I am sure that there are certain links between air quality and mood behavior. I can see it in myself as I move from one part of the country or world to another. If you are not getting the essential amounts of oxygen and you start taking in other pollutants it is easy to see how your mood and behavior could be altered. Now suicide is probably already an issue in these people that were counted in this study but at the same time it may have been the tipping point that caused them to go through with it. What grabs my attention most about this article is that the head of the air quality has his hand in the biggest contributor of polluters in the state. This is not surprising because the government always has its bad eggs washing each others hands, but nobody seems to do anything about it. Perhaps we should move all the corrupt government officials to areas with bad air quality and burn fossil fuels and spread fertilizer and step back and watch to see if this study holds true under those conditions with those variables.

Leah DeEgidio said...

I have never heard of a direct relationship between air pollution and suicide. It is widely known that air pollution can cause respiratory problems in people who are constantly exposed to it. Our health is dependent on the state our environment is is and if the current environment is causing some people to commit suicide, we have bigger issues than i thought. The number quoted in the article accounting for the deaths in 2012 due to air pollution was the most startling to me. Seven million people in a year and these countries haven't cleaned up their act. It's sad and it can all be blamed on the corrupt government.

Apoorva said...

I think it is highly alarming about the findings. No one would have imagined that air pollution could cause a hike in the rate of suicides. However, I could relate this to cigarette smokers. I recently read somewhere that cigarette smokers are more anxious and agitated compared to those who do not smoke, when cigarettes are thought to be a 'relaxant'.
We fail to realize how badly air pollution affects us. Passive smoking is more dangerous than actual smoking. Also the increase of cars and industries has added to the air pollution gradually. This is a call for alarm to those of us who fail to realize the gravity of the situation.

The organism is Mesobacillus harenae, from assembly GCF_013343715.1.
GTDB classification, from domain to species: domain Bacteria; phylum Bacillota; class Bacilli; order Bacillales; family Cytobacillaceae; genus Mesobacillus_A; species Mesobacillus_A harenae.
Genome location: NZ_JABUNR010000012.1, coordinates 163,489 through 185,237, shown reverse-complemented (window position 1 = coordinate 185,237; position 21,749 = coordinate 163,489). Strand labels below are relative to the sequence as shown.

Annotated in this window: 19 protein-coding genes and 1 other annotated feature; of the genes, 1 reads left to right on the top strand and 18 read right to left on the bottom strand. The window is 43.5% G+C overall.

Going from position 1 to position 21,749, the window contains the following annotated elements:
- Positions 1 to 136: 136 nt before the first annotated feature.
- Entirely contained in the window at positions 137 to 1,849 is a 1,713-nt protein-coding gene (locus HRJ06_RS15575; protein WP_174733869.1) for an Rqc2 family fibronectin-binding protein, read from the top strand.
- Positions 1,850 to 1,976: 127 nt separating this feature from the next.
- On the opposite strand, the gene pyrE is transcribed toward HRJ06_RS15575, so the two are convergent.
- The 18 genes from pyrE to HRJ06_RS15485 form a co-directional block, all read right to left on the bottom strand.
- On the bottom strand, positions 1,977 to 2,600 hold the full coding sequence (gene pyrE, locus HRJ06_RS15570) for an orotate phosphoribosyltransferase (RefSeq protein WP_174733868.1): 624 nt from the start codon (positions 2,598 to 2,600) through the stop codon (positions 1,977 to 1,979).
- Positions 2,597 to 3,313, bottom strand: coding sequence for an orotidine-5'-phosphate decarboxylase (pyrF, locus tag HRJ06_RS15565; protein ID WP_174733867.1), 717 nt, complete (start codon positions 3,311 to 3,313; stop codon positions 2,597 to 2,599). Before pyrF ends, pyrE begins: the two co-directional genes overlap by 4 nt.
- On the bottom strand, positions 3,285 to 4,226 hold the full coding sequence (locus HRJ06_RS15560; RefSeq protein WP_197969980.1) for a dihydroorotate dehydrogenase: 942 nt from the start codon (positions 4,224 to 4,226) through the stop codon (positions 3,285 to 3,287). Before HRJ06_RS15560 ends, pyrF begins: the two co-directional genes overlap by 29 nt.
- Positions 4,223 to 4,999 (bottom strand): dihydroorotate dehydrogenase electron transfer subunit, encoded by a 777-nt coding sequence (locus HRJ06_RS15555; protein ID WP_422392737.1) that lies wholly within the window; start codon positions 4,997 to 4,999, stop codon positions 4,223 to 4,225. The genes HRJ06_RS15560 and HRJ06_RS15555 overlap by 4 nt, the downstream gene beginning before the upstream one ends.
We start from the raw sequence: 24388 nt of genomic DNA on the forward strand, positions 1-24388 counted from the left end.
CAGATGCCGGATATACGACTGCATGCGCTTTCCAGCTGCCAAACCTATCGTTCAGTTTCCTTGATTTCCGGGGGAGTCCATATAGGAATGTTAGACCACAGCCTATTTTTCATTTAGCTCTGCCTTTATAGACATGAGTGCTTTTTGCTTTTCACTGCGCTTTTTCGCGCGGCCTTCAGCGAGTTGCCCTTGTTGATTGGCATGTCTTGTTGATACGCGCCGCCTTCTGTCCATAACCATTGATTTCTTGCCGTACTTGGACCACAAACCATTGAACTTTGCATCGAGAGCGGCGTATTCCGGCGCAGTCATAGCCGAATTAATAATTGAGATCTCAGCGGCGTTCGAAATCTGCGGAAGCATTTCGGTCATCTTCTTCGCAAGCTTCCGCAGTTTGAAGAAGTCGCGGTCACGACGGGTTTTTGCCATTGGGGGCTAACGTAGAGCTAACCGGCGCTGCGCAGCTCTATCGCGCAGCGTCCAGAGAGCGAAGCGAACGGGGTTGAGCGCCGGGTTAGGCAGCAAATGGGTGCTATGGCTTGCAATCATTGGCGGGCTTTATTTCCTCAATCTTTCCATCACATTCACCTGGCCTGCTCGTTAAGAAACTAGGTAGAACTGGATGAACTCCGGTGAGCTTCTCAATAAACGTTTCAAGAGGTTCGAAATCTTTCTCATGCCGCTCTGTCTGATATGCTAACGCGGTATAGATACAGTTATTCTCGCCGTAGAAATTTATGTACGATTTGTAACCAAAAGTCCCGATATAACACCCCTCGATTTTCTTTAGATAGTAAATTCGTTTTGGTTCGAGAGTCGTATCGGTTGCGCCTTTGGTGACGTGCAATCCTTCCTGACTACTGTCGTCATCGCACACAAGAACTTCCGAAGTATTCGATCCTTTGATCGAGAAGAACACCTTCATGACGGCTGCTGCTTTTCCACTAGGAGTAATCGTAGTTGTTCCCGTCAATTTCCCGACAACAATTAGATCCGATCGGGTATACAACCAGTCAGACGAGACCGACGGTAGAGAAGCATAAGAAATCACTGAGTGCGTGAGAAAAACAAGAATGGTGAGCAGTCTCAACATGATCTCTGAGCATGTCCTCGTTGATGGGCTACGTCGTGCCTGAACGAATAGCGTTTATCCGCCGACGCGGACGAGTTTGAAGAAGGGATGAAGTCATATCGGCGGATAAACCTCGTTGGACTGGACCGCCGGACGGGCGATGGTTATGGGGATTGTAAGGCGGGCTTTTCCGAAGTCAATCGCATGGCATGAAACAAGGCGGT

Anonymous said...

I think that it's disturbing to find that air pollution could be related to suicide rates. It is yet another reason why we need to clean up our energy sources and make them more friendly to the environment; it's not only killing our environment, but killing the people around us in numerous ways. It's already disturbing that pollution from energy sources can cause respiratory disease and cancer, but now suicide? It bears the question, how much is it going to take for humanity to realize that we need to clean up our act?

Leanna Molnar

Dylan Hirsch said...

The link between air pollution and suicide is interesting, but it shows how a problem like clean air effects one's ability to be healthy and happy. The extreme distress experience by those exposed to air pollution can overwhelm some individuals to the point of suicide. With other economic and social conditions, air pollution might juts be what pushes the individual over the point of no return. This study shows that the rights to clean and healthy environment trump over the rights of industry to pollute the air.


Anonymous said...

Linking suicide to air pollution is something I thought i would never hear and after reading this article I am not 100% convinced but it does seem to make sense. Most people know of the health effect that come with air pollution and most effects are physical but maybe it is psychological too? Whether or not air pollution has a direct effect on suicide rates, it should be even more clear to people that pollution is harmful. Hurting our environment is one thing but when our personal health is involved, it becomes an even bigger problem for some people. I am interested to see what comes out of these finding but, as I have said, whether or not the two are related, air pollution must be stopped.

Kaylee Looper

Melis Temelli said...

This post was also an interesting one telling about the psycho-suicidal dimensions of air pollution. I know that air pollution is one of the most serious risks we encounter today. However I was not aware of its relation make people more prone to commit suicides. This might be due to two factors triggering each other: Firstly polluted air leads to a lower quality life causing many serious risks through breathing and being exposed to the polluted atmosphere. Secondly, The negative psychological environment created by the polluted air leads people to become more pessimistic about life. As a result, people are less hopeful of their present and future lives, and they may choose to end it more easily. Given that the post was mostly focused on Utah and other U.S. towns (in addition to South Korea), I do not think that the situation is very different in other parts of the world. Moreover, I think that industrially developed countries (such as the U.S.) are exposed to fewer risks compared to underdeveloped and developing economies. This is an externality caused by industrialization. And it should be the companies that are focused on the industrial processes who has to be in charge for the consequences.